How to create likeable communities

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Read a real estate brochure and likeable communities are the ones with solid house prices, great returns and are walking distance to fantastic schools. These things influence our choices, but not as much as we’ve been led to believe.

What makes us feel happy, safe, welcome and connected to a community is less about the architecture or the infrastructure and more about the people and how useful we feel.

Indeed, you can transform communities through attitude, creativity, placemaking and peoplepower. And you can do this on street level and online without huge budgets or bureaucracy.

Here’s how you can create likeable communities to live, work and play in.

Look for shared values

Likeable communities reflect the shared values we hold dear. Our values are what draws us towards causes, neighbourhoods, groups of people, activities, natural environments and interests. Values encourage pride in who we are, what we do and where we inhabit within identity, and physical and digital spaces.

What we hold dear doesn’t have to be complex or life-altering. It may simply be a love of nature, a desire to preserve history, a cluster of creative practitioners in the same suburb, a common goal or cause or a shared pastime that brings people together.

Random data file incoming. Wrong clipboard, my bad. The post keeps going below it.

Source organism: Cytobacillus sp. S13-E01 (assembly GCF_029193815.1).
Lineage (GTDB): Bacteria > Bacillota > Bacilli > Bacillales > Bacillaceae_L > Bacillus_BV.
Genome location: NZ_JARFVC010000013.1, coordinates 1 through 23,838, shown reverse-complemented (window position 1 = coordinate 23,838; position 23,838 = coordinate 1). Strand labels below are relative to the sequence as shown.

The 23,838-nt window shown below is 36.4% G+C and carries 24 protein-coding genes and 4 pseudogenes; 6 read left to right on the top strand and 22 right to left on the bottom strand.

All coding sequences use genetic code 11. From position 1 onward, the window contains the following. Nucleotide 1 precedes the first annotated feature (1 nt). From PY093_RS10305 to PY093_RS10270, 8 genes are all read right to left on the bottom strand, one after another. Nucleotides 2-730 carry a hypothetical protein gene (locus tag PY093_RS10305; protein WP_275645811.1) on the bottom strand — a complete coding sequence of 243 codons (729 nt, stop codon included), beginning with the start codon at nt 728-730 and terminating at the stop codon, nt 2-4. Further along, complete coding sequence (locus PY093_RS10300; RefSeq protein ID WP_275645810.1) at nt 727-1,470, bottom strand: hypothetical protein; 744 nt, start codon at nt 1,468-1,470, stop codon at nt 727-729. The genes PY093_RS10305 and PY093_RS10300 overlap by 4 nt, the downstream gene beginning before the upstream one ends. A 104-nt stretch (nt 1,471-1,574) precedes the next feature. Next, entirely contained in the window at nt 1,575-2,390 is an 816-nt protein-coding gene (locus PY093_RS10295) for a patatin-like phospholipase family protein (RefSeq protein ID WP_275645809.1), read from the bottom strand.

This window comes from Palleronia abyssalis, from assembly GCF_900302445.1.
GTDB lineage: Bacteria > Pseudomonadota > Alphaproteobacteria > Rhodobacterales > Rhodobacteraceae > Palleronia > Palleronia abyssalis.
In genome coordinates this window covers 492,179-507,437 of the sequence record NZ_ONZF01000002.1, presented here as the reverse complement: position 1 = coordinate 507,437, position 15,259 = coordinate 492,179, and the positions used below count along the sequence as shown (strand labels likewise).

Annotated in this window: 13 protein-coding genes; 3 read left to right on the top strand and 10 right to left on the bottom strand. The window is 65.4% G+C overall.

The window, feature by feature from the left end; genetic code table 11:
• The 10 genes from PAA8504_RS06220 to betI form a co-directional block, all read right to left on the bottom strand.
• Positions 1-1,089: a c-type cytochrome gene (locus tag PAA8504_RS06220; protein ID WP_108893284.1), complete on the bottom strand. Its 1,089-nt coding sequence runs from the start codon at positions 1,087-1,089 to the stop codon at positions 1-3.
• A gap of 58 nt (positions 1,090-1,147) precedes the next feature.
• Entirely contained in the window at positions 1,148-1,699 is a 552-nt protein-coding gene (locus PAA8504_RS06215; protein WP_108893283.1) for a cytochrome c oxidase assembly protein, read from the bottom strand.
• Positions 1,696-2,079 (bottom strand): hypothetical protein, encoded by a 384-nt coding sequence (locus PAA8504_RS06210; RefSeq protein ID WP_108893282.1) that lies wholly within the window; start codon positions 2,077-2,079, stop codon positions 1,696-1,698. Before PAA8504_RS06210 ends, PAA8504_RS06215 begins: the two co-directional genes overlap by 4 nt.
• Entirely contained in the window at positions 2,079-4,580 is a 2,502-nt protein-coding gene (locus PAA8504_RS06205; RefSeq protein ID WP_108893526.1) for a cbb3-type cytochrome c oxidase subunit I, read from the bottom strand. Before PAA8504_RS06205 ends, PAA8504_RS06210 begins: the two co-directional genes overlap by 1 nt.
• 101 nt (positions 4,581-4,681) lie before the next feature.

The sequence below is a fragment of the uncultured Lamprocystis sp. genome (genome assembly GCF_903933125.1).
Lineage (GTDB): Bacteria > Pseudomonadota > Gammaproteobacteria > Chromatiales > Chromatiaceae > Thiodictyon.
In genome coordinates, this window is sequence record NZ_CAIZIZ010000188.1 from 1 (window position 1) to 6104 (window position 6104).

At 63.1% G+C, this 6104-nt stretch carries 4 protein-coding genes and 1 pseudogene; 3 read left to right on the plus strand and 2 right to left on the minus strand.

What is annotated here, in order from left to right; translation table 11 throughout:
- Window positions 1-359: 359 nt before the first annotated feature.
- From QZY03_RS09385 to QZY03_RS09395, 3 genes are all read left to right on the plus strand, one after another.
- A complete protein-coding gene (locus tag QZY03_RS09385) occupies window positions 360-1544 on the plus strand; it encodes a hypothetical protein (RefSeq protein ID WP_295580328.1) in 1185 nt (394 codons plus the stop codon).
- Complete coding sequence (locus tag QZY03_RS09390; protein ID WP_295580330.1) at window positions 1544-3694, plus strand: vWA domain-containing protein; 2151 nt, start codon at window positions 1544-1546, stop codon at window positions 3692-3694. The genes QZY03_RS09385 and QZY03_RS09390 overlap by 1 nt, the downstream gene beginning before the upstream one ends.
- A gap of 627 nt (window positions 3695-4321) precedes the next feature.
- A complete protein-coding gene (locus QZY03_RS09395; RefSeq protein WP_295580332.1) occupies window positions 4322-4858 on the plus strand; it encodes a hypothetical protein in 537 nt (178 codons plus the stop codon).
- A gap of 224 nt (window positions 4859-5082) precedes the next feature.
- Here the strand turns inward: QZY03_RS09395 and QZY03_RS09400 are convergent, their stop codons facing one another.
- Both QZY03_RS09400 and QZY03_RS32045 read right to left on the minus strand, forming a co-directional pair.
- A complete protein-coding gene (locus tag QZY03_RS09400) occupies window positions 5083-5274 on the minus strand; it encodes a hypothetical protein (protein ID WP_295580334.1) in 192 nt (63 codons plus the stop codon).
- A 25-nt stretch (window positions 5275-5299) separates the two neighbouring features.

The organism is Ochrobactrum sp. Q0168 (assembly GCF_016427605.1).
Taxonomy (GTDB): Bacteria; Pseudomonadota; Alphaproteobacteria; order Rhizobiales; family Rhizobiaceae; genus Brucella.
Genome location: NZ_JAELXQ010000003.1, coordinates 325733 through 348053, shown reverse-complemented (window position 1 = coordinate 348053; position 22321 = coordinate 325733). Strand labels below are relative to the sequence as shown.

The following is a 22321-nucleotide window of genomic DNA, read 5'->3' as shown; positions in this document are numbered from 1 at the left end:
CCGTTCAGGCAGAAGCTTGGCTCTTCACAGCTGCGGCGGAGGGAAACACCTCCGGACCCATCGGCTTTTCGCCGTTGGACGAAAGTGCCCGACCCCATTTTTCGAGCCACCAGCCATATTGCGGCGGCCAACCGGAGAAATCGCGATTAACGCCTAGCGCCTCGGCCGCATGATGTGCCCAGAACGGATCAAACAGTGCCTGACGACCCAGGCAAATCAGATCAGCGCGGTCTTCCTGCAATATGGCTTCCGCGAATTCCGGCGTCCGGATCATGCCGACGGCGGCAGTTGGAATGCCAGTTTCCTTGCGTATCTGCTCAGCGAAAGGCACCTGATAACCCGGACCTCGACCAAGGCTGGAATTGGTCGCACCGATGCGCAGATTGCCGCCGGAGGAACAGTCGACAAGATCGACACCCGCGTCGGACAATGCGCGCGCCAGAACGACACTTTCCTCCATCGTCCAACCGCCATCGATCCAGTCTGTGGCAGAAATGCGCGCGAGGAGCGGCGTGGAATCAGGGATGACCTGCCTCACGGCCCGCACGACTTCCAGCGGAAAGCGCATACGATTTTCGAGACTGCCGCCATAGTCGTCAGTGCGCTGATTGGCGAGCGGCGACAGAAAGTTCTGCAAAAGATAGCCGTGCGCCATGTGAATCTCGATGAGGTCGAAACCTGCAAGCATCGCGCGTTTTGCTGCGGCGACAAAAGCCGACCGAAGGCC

If you can identify the things that matter to a group of people, you can begin to foster community.

Have a vision for your community

Likeability is about meeting the needs of the community as well as holding a hopeful, optimistic view of the future. All likeable communities enjoy a shared vision for the future. There is belief, a desire to make change, and a can-do attitude.

Often, grassroots communities come together to solve a problem.

For example, in the community-building I have worked on, it has been as simple as:

“I’m sick of the racism directed towards my suburb”My Redfern Rocks community social media campaign to highlight positive elements about living in Redfern and the people who live there

“I want to end the isolation in self-employment and remind freelancers stress has a productivity cost”Freelance Jungle grassroots online and offline community and education project

“We want to replace lawns with food people can grow together and share with our neighbours” – Transition Bondi

“I’d like an excuse to meet my new neighbours by sharing common interests- and save money on books!”Windang street library  

It doesn’t have to be difficult or intricate to be effective. It simply needs to be something matters to you and your community.